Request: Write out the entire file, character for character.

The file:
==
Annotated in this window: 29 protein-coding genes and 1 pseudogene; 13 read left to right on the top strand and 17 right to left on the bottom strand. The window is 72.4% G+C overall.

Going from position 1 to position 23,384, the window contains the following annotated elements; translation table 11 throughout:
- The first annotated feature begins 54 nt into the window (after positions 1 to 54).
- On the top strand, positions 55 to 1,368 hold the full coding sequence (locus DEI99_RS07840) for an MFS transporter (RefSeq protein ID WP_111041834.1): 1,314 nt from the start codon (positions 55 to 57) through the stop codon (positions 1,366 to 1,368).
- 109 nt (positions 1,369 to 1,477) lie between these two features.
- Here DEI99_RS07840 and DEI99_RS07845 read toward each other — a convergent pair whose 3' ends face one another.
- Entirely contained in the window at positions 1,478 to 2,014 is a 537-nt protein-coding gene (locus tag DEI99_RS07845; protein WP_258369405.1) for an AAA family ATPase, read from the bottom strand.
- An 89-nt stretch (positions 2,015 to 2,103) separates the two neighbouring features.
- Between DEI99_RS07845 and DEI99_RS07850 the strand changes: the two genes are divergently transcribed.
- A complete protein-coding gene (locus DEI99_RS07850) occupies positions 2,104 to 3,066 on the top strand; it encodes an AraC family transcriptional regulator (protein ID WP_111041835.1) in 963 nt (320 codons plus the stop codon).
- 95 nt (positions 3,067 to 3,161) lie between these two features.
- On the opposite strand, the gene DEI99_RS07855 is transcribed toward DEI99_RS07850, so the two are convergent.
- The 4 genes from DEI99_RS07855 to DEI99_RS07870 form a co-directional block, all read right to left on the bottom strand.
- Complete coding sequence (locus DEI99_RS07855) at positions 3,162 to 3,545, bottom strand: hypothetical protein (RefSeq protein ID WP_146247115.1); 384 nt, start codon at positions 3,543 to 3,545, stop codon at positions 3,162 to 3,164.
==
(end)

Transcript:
Annotated in this window: 29 protein-coding genes and 1 pseudogene; 13 read left to right on the top strand and 17 right to left on the bottom strand. The window is 72.4% G+C overall.

Going from position 1 to position 23,384, the window contains the following annotated elements; translation table 11 throughout:
- The first annotated feature begins 54 nt into the window (after positions 1 to 54).
- On the top strand, positions 55 to 1,368 hold the full coding sequence (locus DEI99_RS07840) for an MFS transporter (RefSeq protein ID WP_111041834.1): 1,314 nt from the start codon (positions 55 to 57) through the stop codon (positions 1,366 to 1,368).
- 109 nt (positions 1,369 to 1,477) lie between these two features.
- Here DEI99_RS07840 and DEI99_RS07845 read toward each other — a convergent pair whose 3' ends face one another.
- Entirely contained in the window at positions 1,478 to 2,014 is a 537-nt protein-coding gene (locus tag DEI99_RS07845; protein WP_258369405.1) for an AAA family ATPase, read from the bottom strand.
- An 89-nt stretch (positions 2,015 to 2,103) separates the two neighbouring features.
- Between DEI99_RS07845 and DEI99_RS07850 the strand changes: the two genes are divergently transcribed.
- A complete protein-coding gene (locus DEI99_RS07850) occupies positions 2,104 to 3,066 on the top strand; it encodes an AraC family transcriptional regulator (protein ID WP_111041835.1) in 963 nt (320 codons plus the stop codon).
- 95 nt (positions 3,067 to 3,161) lie between these two features.
- On the opposite strand, the gene DEI99_RS07855 is transcribed toward DEI99_RS07850, so the two are convergent.
- The 4 genes from DEI99_RS07855 to DEI99_RS07870 form a co-directional block, all read right to left on the bottom strand.
- Complete coding sequence (locus DEI99_RS07855) at positions 3,162 to 3,545, bottom strand: hypothetical protein (RefSeq protein ID WP_146247115.1); 384 nt, start codon at positions 3,543 to 3,545, stop codon at positions 3,162 to 3,164.